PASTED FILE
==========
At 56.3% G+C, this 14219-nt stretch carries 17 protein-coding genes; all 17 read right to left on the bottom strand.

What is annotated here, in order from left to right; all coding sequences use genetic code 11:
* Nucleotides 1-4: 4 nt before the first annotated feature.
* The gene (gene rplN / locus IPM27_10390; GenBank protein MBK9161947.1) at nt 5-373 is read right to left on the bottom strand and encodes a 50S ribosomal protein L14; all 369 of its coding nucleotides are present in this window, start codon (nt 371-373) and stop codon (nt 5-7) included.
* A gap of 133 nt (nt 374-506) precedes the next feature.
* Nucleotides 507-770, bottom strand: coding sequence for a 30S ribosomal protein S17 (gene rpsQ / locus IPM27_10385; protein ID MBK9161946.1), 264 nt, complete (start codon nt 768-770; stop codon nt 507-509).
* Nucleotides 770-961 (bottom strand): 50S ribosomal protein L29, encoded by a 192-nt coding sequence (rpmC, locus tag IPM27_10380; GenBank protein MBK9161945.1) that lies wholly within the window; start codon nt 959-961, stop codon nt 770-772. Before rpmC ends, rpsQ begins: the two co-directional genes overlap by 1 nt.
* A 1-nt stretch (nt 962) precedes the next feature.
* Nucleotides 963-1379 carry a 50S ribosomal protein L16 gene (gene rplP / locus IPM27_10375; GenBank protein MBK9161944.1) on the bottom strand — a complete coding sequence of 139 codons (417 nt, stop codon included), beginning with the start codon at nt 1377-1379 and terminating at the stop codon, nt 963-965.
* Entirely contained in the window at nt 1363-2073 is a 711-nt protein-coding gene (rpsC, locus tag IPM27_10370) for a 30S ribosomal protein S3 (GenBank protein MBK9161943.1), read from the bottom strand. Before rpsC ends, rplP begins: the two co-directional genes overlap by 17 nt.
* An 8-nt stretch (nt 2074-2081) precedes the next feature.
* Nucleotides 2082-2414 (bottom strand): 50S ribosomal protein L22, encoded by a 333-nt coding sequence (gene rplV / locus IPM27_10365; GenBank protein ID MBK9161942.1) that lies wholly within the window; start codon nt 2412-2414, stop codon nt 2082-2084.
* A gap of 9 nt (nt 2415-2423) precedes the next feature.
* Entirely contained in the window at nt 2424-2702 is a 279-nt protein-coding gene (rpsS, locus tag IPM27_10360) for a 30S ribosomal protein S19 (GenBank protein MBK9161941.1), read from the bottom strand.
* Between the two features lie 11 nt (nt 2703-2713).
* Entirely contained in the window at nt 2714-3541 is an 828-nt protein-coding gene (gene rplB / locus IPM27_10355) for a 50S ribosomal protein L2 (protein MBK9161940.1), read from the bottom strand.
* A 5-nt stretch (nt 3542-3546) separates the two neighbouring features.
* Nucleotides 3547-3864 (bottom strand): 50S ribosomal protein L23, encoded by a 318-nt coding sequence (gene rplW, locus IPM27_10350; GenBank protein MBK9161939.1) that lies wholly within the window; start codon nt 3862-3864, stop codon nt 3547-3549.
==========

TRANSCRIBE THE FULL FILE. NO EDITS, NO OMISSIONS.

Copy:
At 56.3% G+C, this 14219-nt stretch carries 17 protein-coding genes; all 17 read right to left on the bottom strand.

What is annotated here, in order from left to right; all coding sequences use genetic code 11:
* Nucleotides 1-4: 4 nt before the first annotated feature.
* The gene (gene rplN / locus IPM27_10390; GenBank protein MBK9161947.1) at nt 5-373 is read right to left on the bottom strand and encodes a 50S ribosomal protein L14; all 369 of its coding nucleotides are present in this window, start codon (nt 371-373) and stop codon (nt 5-7) included.
* A gap of 133 nt (nt 374-506) precedes the next feature.
* Nucleotides 507-770, bottom strand: coding sequence for a 30S ribosomal protein S17 (gene rpsQ / locus IPM27_10385; protein ID MBK9161946.1), 264 nt, complete (start codon nt 768-770; stop codon nt 507-509).
* Nucleotides 770-961 (bottom strand): 50S ribosomal protein L29, encoded by a 192-nt coding sequence (rpmC, locus tag IPM27_10380; GenBank protein MBK9161945.1) that lies wholly within the window; start codon nt 959-961, stop codon nt 770-772. Before rpmC ends, rpsQ begins: the two co-directional genes overlap by 1 nt.
* A 1-nt stretch (nt 962) precedes the next feature.
* Nucleotides 963-1379 carry a 50S ribosomal protein L16 gene (gene rplP / locus IPM27_10375; GenBank protein MBK9161944.1) on the bottom strand — a complete coding sequence of 139 codons (417 nt, stop codon included), beginning with the start codon at nt 1377-1379 and terminating at the stop codon, nt 963-965.
* Entirely contained in the window at nt 1363-2073 is a 711-nt protein-coding gene (rpsC, locus tag IPM27_10370) for a 30S ribosomal protein S3 (GenBank protein MBK9161943.1), read from the bottom strand. Before rpsC ends, rplP begins: the two co-directional genes overlap by 17 nt.
* An 8-nt stretch (nt 2074-2081) precedes the next feature.
* Nucleotides 2082-2414 (bottom strand): 50S ribosomal protein L22, encoded by a 333-nt coding sequence (gene rplV / locus IPM27_10365; GenBank protein ID MBK9161942.1) that lies wholly within the window; start codon nt 2412-2414, stop codon nt 2082-2084.
* A gap of 9 nt (nt 2415-2423) precedes the next feature.
* Entirely contained in the window at nt 2424-2702 is a 279-nt protein-coding gene (rpsS, locus tag IPM27_10360) for a 30S ribosomal protein S19 (GenBank protein MBK9161941.1), read from the bottom strand.
* Between the two features lie 11 nt (nt 2703-2713).
* Entirely contained in the window at nt 2714-3541 is an 828-nt protein-coding gene (gene rplB / locus IPM27_10355) for a 50S ribosomal protein L2 (protein MBK9161940.1), read from the bottom strand.
* A 5-nt stretch (nt 3542-3546) separates the two neighbouring features.
* Nucleotides 3547-3864 (bottom strand): 50S ribosomal protein L23, encoded by a 318-nt coding sequence (gene rplW, locus IPM27_10350; GenBank protein MBK9161939.1) that lies wholly within the window; start codon nt 3862-3864, stop codon nt 3547-3549.